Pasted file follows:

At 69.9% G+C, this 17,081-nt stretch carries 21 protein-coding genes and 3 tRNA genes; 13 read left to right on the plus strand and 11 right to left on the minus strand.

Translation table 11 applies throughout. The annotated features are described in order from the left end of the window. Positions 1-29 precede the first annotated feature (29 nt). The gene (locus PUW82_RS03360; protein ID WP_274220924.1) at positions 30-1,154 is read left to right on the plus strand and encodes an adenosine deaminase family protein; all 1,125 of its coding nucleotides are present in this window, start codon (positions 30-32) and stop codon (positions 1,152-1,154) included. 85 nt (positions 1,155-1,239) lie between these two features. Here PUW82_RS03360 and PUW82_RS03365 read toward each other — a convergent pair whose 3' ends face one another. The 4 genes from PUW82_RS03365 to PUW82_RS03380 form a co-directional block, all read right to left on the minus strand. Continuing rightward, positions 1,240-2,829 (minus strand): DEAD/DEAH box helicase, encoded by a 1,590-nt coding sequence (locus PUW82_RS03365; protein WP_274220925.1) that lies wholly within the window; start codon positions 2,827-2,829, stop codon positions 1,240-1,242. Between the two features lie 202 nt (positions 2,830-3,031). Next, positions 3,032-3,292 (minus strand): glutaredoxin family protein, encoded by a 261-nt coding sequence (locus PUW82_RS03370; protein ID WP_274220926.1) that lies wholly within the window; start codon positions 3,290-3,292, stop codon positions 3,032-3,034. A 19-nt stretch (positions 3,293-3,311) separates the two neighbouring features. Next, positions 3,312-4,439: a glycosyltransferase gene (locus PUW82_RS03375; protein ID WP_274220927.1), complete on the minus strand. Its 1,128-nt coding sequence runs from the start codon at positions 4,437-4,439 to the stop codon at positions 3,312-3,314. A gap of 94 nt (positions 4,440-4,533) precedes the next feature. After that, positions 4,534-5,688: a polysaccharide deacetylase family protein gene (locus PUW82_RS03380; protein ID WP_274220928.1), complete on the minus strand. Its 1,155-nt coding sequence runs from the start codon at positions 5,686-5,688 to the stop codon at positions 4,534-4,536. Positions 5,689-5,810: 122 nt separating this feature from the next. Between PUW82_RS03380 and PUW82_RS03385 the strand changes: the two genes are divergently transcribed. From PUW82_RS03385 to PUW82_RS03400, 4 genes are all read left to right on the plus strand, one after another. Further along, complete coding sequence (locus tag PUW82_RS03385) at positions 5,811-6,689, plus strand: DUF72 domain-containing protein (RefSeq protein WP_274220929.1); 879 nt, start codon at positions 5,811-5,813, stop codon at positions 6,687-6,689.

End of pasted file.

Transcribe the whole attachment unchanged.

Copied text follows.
At 69.9% G+C, this 17,081-nt stretch carries 21 protein-coding genes and 3 tRNA genes; 13 read left to right on the plus strand and 11 right to left on the minus strand.

Translation table 11 applies throughout. The annotated features are described in order from the left end of the window. Positions 1-29 precede the first annotated feature (29 nt). The gene (locus PUW82_RS03360; protein ID WP_274220924.1) at positions 30-1,154 is read left to right on the plus strand and encodes an adenosine deaminase family protein; all 1,125 of its coding nucleotides are present in this window, start codon (positions 30-32) and stop codon (positions 1,152-1,154) included. 85 nt (positions 1,155-1,239) lie between these two features. Here PUW82_RS03360 and PUW82_RS03365 read toward each other — a convergent pair whose 3' ends face one another. The 4 genes from PUW82_RS03365 to PUW82_RS03380 form a co-directional block, all read right to left on the minus strand. Continuing rightward, positions 1,240-2,829 (minus strand): DEAD/DEAH box helicase, encoded by a 1,590-nt coding sequence (locus PUW82_RS03365; protein WP_274220925.1) that lies wholly within the window; start codon positions 2,827-2,829, stop codon positions 1,240-1,242. Between the two features lie 202 nt (positions 2,830-3,031). Next, positions 3,032-3,292 (minus strand): glutaredoxin family protein, encoded by a 261-nt coding sequence (locus PUW82_RS03370; protein ID WP_274220926.1) that lies wholly within the window; start codon positions 3,290-3,292, stop codon positions 3,032-3,034. A 19-nt stretch (positions 3,293-3,311) separates the two neighbouring features. Next, positions 3,312-4,439: a glycosyltransferase gene (locus PUW82_RS03375; protein ID WP_274220927.1), complete on the minus strand. Its 1,128-nt coding sequence runs from the start codon at positions 4,437-4,439 to the stop codon at positions 3,312-3,314. A gap of 94 nt (positions 4,440-4,533) precedes the next feature. After that, positions 4,534-5,688: a polysaccharide deacetylase family protein gene (locus PUW82_RS03380; protein ID WP_274220928.1), complete on the minus strand. Its 1,155-nt coding sequence runs from the start codon at positions 5,686-5,688 to the stop codon at positions 4,534-4,536. Positions 5,689-5,810: 122 nt separating this feature from the next. Between PUW82_RS03380 and PUW82_RS03385 the strand changes: the two genes are divergently transcribed. From PUW82_RS03385 to PUW82_RS03400, 4 genes are all read left to right on the plus strand, one after another. Further along, complete coding sequence (locus tag PUW82_RS03385) at positions 5,811-6,689, plus strand: DUF72 domain-containing protein (RefSeq protein WP_274220929.1); 879 nt, start codon at positions 5,811-5,813, stop codon at positions 6,687-6,689.